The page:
The Schnitzers are the Rockefellers of the Beaver State, long noted for their power, wealth and generous patronage of the arts.
Just how much money the late Harold Schnitzer and his widow, Arlene, amassed isn't known. But before Harold's death in 2011, the couple gave more than $80 million to various charitable causes, among them the Arlene Schnitzer Concert Hall.
Their only son, Jordan, has assumed the role of the most prominent figure in the state's art world. The University of Oregon, after his multimillion-dollar gift, renamed its art museum for him in 2005.
Schnitzer's personal collection includes works by important Northwest and contemporary artists, including Carl Morris, Jay Backstrand, Lucinda Parker and Fay Jones, says Martha Lee, owner of Portland's Laura Russo Gallery.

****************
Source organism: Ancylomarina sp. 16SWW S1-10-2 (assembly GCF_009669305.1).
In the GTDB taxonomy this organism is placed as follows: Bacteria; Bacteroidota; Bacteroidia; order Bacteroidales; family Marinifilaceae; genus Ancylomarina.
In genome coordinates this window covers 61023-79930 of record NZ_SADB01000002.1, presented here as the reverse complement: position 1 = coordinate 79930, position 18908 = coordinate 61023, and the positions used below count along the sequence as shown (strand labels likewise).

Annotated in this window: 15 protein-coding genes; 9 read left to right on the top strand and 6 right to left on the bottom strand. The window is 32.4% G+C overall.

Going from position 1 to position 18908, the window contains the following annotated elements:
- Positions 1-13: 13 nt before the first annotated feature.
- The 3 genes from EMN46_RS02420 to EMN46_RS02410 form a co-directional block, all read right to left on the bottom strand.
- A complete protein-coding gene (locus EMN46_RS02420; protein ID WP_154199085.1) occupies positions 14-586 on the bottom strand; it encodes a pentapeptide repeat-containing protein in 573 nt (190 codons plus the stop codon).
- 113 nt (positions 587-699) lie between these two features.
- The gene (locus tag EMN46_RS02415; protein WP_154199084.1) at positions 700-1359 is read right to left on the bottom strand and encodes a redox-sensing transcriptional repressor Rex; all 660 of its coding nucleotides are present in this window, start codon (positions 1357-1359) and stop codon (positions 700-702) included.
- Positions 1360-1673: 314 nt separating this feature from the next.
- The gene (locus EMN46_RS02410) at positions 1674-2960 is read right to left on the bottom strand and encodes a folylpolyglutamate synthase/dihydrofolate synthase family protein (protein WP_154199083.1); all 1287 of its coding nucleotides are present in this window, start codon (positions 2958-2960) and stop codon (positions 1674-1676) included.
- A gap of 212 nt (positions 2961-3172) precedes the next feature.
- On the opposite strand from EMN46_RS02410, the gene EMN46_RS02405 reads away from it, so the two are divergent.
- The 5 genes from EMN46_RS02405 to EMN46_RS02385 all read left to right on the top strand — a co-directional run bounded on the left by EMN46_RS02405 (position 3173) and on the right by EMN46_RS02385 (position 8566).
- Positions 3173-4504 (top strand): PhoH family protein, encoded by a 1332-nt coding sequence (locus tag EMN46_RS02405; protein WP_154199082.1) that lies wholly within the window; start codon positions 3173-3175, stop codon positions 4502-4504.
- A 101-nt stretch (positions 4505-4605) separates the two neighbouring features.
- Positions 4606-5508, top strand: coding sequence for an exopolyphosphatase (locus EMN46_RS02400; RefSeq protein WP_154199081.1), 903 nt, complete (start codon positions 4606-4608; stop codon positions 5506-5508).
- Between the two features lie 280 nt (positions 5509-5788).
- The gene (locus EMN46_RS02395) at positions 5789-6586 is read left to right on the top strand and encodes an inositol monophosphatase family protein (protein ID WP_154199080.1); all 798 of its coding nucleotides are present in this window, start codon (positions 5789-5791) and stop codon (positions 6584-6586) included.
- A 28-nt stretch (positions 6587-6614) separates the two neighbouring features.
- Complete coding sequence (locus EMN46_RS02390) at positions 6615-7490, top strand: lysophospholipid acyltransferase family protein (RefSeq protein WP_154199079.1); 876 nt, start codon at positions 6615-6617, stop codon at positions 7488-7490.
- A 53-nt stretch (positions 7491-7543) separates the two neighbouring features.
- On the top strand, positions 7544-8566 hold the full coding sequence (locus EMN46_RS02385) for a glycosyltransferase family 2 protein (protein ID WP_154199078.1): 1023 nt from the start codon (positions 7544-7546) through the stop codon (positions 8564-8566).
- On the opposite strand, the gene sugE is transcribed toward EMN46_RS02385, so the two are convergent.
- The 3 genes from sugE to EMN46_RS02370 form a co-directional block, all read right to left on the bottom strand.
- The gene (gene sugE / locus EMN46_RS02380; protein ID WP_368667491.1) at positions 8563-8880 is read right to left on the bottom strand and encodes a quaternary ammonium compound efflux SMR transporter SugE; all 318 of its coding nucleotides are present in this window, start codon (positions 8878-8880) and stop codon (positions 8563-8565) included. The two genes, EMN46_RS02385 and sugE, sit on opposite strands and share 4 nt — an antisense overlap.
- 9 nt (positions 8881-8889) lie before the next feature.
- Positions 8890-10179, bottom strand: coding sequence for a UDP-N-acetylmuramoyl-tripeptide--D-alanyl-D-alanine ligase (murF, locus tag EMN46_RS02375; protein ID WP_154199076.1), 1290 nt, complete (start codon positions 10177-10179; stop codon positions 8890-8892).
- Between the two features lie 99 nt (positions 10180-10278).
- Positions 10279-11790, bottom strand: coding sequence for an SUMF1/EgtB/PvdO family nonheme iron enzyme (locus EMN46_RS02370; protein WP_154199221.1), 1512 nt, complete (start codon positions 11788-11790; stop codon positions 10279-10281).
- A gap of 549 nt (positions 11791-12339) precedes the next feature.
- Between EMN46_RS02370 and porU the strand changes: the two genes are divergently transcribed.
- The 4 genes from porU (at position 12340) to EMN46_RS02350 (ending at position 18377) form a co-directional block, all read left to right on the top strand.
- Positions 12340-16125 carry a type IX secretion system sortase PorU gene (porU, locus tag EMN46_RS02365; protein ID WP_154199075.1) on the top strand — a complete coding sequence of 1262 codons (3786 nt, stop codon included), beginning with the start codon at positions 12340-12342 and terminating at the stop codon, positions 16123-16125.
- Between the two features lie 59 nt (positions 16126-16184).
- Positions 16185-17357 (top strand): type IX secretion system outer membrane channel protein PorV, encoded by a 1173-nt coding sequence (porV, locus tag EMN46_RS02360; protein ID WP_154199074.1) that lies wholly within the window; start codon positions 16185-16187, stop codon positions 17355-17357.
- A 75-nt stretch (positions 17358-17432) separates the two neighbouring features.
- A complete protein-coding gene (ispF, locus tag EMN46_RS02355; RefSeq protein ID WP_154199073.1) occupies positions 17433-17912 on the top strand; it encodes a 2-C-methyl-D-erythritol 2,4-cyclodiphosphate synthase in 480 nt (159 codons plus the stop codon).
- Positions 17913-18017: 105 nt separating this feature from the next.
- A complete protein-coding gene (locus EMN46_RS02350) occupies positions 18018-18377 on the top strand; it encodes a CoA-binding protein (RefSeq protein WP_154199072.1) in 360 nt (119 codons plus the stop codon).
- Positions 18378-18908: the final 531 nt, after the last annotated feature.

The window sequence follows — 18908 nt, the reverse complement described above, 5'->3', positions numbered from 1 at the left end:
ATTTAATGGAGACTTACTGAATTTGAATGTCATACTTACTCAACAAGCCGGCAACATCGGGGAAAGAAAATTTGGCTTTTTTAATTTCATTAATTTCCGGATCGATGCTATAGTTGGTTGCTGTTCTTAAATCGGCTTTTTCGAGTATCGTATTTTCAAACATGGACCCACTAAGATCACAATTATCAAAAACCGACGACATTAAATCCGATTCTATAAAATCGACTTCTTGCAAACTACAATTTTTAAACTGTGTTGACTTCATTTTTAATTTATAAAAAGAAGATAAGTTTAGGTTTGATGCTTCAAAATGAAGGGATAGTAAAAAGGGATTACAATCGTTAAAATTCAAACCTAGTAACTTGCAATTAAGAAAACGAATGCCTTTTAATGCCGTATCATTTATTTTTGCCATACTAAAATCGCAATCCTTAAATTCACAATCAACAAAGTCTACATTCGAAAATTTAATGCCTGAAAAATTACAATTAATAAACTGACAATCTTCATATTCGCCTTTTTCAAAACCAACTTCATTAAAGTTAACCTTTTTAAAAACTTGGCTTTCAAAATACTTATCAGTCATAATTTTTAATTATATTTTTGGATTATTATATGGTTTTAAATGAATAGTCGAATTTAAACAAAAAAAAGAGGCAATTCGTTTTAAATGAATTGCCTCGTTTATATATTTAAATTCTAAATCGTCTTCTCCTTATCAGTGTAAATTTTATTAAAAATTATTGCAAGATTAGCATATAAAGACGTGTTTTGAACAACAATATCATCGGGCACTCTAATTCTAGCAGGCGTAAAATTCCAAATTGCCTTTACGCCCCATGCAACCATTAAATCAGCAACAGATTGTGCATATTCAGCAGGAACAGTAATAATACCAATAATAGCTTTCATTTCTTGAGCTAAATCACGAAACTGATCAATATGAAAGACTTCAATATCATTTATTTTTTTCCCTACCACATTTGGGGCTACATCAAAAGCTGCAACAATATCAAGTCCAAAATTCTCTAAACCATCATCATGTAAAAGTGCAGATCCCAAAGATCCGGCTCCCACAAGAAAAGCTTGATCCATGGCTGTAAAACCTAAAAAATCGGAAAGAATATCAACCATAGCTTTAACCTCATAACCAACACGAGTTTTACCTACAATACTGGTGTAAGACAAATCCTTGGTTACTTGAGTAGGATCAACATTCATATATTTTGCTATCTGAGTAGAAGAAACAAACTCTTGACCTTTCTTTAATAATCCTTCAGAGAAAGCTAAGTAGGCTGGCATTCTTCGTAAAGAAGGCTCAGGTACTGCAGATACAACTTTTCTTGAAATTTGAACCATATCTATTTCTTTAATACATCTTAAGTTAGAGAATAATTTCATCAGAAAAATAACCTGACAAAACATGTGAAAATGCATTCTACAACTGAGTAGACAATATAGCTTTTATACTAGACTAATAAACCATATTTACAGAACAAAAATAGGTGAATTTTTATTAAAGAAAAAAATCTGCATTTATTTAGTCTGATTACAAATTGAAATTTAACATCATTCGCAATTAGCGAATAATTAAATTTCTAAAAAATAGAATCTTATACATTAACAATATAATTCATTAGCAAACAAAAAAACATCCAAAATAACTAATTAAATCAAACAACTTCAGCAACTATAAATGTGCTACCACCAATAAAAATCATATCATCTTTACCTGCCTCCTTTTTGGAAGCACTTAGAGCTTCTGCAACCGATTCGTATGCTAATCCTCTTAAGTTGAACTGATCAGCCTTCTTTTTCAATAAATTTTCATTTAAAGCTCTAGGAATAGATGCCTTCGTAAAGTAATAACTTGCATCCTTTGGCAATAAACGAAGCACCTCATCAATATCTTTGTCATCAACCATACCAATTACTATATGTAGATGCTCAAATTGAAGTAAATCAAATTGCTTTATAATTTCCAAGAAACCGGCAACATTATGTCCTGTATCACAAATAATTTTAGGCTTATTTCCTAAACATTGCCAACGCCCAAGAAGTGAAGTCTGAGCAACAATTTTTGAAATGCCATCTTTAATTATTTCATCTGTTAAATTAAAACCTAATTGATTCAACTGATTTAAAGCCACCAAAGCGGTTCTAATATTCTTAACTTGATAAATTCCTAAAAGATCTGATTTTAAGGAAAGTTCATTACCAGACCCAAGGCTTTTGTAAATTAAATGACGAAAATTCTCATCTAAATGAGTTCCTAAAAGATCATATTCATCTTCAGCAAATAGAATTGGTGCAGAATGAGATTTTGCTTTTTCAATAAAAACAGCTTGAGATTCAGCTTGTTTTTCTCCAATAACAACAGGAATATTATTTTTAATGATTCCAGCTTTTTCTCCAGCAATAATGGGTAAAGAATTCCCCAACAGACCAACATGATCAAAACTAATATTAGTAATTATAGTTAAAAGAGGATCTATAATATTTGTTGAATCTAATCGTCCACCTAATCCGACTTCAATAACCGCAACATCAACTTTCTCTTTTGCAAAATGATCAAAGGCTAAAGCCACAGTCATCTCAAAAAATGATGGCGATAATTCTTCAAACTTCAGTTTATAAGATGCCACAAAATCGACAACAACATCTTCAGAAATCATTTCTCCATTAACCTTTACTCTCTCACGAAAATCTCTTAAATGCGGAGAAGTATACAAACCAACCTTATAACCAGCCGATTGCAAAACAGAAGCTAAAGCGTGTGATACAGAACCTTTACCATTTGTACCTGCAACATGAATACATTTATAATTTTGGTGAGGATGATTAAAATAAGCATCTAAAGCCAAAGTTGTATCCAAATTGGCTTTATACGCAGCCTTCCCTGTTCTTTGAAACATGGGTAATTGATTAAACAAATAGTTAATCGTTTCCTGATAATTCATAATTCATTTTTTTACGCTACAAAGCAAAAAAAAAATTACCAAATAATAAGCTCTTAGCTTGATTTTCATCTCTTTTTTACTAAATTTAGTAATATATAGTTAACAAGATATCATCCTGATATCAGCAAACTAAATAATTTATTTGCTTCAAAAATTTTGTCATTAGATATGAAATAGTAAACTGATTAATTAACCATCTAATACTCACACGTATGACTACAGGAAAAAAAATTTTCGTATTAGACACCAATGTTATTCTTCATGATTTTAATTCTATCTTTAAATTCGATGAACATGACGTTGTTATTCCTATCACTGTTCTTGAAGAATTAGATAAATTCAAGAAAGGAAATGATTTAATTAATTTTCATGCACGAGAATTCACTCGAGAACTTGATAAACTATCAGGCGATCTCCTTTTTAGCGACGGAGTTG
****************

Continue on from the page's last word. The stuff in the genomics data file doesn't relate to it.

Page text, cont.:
"He's been extremely significant," Lee says, "in terms of his collecting and his support for all the galleries and local artists."
Schnitzer is divorced, but for the past 18 months, society cameras have captured him with a 46-year-old woman by the name of Sally Hopper, who lives in a $2 million Dunthorpe home he owns on the banks of the Willamette River.
Hopper is a rare find for any well-to-do bachelor: a petite auburn-haired beauty who posed in a 1990 Playboy lingerie issue, appeared as a contestant on The Millionaire Matchmaker and has also earned a master's degree in business administration at Yale University.
But one of Hopper's wealthy ex-boyfriends says she is something else, too: an art thief.
Glenn Schaeffer, former chief financial officer and president of the Mandalay Bay casino and hotel empire, says he and Hopper were together three years. When it ended, according to documents filed in a Los Angeles court, she took more than $680,000 in modernist paintings and sculptures and $70,000 in furnishings from the Marina Del Rey, Calif., condo they shared.
"She looted my apartment," Schaeffer tells WW.
When contacted by WW, Hopper said she wanted to discuss the allegations against her, but then never agreed to an interview.